and retail food establishments had been closed, boarded up and locked down for
the evacuation. After the worst of the wind and rain passed, Red Cross also had
a great number of roadside aid stations set up all over the area and we depended
on them until the end.
after day - night after night, many officers patrolled the area and only took
shelter very briefly as the worst part of the storm passed. We helped move homeless
people and many others without transportation, to the shelters. And, oh how I
vividly remember sitting in my patrol car that third night watching a nearby industrial
complex for trespassers and looters. The wind and blowing rain was unbelievably
furious and strong. I could feel the gust rocking the car pretty severely. Never
in my life, before or since, have I seen such enormous amounts of wind and rain.
The force was so strong it was similar to the car being sand blasted. The next
day someone said, "Where's your decal trooper?" I then noticed the state highway
patrol decal had been blown completely off the driver's side door. How spectacular!
Amazing! My experience has always been that you can hardly even scrape or chisel
a decal off, let alone the wind blowing it off. Frequently, I have had to drive
those cars in excess of 120 MPH and decals never got blown off. I showed it to
my wife upon arrival back home days later and she was aghast. Everyone seeing
it seemed totally amazed at winds being so strong as to strip a decal off. I later
reported it to my supervisor and within a few weeks the decal was replace.
Patrolling through residential neighborhoods, we saw house after house completely
blown away. Street after street littered with personal effects, clothing, furniture,
pictures, large clocks, memorabilia and anything you could think of, scattered
over a wide area. At one point, we came upon a large wooden gun cabinet full of
rifles and shotguns, burst open and scattered in the street. We braved the fierce
wind and rain, collected the guns and took them all to the Sheriff's Office for
storage. As I passed down one street, I noticed this concrete slab foundation
completely bare. There were many, many others like it. But this one had only the
bathtub remaining and only the bottom row of brick around the perimeter of the
slab. In the front yard, on the sidewalk, was a child's bicycle still standing
up on the kickstand, never even having been blown over. Spectacular! Time after
time, we observed these unusual and bazaar situations that only occur during the
most volatile acts of nature. Things that are humanly impossible to explain.
Rattlesnakes by the thousands had surfaced upon the levees and higher ground
to escape the water. The most frequent malady affecting Hurricane Carla victims
were injuries received seeking refuge from floodwaters in trees infested with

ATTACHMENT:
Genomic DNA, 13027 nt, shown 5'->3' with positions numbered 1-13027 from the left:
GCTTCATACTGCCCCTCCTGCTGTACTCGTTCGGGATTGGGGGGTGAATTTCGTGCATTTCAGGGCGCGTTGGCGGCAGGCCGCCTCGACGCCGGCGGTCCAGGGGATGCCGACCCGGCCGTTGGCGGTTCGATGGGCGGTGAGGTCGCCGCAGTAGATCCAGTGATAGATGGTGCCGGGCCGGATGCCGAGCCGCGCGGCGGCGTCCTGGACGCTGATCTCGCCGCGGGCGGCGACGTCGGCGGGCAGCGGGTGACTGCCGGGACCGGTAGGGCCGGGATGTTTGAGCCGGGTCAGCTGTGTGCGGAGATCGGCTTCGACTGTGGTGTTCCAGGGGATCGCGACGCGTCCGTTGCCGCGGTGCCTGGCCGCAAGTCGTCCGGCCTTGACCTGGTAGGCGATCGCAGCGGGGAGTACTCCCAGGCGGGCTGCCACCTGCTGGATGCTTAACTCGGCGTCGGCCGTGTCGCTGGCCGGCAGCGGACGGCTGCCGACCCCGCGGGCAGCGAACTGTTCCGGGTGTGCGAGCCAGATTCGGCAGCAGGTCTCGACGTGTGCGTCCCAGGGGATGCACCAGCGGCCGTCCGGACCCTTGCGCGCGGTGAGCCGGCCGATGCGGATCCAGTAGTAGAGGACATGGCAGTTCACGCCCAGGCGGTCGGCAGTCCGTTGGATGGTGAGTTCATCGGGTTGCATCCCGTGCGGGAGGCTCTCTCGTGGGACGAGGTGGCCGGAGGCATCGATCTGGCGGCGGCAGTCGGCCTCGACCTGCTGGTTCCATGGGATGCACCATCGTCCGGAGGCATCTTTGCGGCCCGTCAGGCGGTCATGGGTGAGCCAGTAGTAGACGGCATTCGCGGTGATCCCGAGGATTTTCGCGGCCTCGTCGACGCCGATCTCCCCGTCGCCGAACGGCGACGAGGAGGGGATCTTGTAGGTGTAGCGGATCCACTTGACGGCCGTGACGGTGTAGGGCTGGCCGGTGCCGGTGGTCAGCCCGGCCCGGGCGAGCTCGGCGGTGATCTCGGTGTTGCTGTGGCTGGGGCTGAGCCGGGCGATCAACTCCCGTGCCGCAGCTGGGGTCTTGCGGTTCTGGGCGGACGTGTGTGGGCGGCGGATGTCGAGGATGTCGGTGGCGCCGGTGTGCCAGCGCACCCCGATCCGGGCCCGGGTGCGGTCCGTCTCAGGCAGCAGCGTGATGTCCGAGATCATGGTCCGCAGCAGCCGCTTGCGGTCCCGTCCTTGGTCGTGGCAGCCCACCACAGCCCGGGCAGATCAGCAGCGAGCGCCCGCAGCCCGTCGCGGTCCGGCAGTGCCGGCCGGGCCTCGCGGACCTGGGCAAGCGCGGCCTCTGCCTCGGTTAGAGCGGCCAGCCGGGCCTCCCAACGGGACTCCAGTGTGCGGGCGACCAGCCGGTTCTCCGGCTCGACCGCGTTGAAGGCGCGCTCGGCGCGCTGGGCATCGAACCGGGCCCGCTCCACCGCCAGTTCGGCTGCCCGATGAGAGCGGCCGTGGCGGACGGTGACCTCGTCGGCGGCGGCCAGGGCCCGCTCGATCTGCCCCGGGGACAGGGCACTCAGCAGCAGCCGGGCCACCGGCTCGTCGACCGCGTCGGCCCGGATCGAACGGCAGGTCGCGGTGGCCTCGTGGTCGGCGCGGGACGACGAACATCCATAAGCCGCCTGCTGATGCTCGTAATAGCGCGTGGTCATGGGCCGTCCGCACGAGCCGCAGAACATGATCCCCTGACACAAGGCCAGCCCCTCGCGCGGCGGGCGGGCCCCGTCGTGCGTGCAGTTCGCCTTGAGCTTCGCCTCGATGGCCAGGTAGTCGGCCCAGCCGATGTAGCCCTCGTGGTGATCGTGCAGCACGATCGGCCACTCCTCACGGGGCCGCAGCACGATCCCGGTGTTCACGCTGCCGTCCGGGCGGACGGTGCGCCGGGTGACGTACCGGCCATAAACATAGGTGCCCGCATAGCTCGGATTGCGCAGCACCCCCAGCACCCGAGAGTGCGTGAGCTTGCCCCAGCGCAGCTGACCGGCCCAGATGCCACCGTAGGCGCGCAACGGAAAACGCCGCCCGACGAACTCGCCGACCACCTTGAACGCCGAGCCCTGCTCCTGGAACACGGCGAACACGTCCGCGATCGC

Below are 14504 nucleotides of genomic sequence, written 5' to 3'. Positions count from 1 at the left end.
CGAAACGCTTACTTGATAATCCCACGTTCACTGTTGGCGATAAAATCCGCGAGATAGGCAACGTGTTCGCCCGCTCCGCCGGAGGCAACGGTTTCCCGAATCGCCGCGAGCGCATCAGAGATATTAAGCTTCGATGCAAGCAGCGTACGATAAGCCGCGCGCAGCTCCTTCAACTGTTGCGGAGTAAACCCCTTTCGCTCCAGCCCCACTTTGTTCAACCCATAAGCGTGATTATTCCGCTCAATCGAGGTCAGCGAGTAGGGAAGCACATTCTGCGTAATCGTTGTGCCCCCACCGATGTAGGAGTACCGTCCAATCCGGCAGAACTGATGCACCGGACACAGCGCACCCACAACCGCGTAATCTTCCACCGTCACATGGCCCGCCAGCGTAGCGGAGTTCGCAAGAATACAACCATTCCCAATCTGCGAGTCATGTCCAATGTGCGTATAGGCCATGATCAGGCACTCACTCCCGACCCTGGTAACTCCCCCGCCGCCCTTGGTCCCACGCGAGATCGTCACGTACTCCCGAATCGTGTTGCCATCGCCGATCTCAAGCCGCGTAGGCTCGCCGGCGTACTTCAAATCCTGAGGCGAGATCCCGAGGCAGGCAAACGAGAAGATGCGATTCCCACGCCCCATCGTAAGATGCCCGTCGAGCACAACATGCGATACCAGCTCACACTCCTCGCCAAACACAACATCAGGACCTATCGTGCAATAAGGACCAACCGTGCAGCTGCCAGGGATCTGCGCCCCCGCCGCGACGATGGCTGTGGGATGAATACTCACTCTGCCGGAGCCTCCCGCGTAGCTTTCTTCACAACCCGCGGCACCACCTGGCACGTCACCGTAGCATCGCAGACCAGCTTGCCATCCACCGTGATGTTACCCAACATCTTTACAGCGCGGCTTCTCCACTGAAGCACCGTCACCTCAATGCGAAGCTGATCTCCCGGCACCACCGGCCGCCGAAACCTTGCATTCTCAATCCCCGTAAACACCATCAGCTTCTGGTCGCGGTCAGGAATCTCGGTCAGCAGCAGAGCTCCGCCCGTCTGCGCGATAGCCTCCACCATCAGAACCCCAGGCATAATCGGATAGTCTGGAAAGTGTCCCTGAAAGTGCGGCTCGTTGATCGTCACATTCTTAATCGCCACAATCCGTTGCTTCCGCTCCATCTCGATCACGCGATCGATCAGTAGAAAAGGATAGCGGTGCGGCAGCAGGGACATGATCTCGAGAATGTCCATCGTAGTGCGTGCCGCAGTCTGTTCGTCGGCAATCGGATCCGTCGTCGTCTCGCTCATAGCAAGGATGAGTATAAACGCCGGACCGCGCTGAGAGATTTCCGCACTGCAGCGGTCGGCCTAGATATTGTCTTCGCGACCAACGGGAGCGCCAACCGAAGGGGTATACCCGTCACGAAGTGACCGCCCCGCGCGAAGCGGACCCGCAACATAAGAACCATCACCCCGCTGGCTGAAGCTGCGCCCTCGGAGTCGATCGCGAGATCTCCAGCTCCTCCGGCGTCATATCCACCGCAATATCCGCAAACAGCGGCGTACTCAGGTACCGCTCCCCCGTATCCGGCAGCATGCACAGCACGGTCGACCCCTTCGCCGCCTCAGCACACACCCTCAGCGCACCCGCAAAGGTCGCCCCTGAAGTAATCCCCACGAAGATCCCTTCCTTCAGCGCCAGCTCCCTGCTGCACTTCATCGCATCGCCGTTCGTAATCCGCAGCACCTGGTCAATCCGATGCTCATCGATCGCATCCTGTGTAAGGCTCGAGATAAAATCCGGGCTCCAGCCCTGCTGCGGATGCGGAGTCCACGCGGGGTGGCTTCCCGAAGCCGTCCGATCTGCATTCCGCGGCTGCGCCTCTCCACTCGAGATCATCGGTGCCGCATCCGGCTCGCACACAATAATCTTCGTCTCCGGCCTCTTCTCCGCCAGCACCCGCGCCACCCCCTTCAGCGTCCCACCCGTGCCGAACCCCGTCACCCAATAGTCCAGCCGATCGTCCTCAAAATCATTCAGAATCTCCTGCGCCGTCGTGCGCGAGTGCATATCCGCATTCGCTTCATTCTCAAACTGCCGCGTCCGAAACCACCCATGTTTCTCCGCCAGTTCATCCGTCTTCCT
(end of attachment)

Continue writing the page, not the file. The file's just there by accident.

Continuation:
likeminded snakes. I remember hearing one group of officers tell of shooting hundreds
upon hundreds of the snakes. Livestock that had been abandoned through negligence
or perhaps not enough time to move them out of the area, were seen hanging, alive
and dead, in treetops. The 22-foot tidal surge had floated and washed large animals
high enough to lodge them in the trees. The surge had also trapped people in their
attics, on their rooftops and frequently, in their cars. Those people had "sheltered
in place" and refused or failed, for some reason, to evacuate. I remember helping
rescue one poverty ridden young lady alone with her 4 kids. She had only recently
moved into the area and had no radio or TV. She claimed she was completely unaware
that a vicious storm was approaching. She and the kids were trapped on their rooftop.
Many hundreds of people were rescued by volunteers or law enforcement officers
and emergency rescue crews. Many others weren't and their corpses were later located
and removed. Early mandatory evacuation measures are credited with greatly reducing
the loss of lives.
the storm passed and most everyone having been evacuated, the whole area was,
to a great extent, completely still and quite. Any vehicle seen moving about in
the area and loaded with property was suspicious and a potential looter. They
were also in violation of the local curfew. Many looters were arrested over several
days and a great amount of property recovered.
Along about the 13th and
14th, large numbers of residents began slowly coming back into the area eager
to see their property damage and make arrangements for cleanup and repair. Many
of those later wished they had not returned so soon since they had nothing left
to return to, nowhere to go or stay. With the returning evacuees, traffic congestion
posed no problem since they returned at a trickle compared to how they had left.
No special traffic supervision was needed for their return. And I believe it was
on the 16th, all orders and curfews were lifted. Residents were allowed back in
the area over the entire effected coastal region and a mass cleanup and rebuild
Some of our officers began to be relieved of duty and returned
home. My partner and I remained in the storm riddled area a while longer, patrolling
and assisting local officers. They had to secure, identify and tag all stolen
property that had been recovered. It was case evidence and would later be returned
to the rightful owners.
On the 18th we were relieved of duty in Brazoria
County and allowed to leave the savagely ravaged county behind and return home
to Crosby. That made me one very "happy camper". Although very grateful, I was
extremely glad to leave that padded mat on the concrete floor and leave the snack
food, coffee and cold drinks behind. Anxiously arriving home, I was reminded that
I had missed my young son's first birthday party on September 10th.
My heart is still greatly saddened today when I see the pain, agony and tremendous
loss many victims of these horrendous disasters have to endure. God be with them.
N. Ray Maxie
"Ramblin' Ray" >
September 1, 2006 Column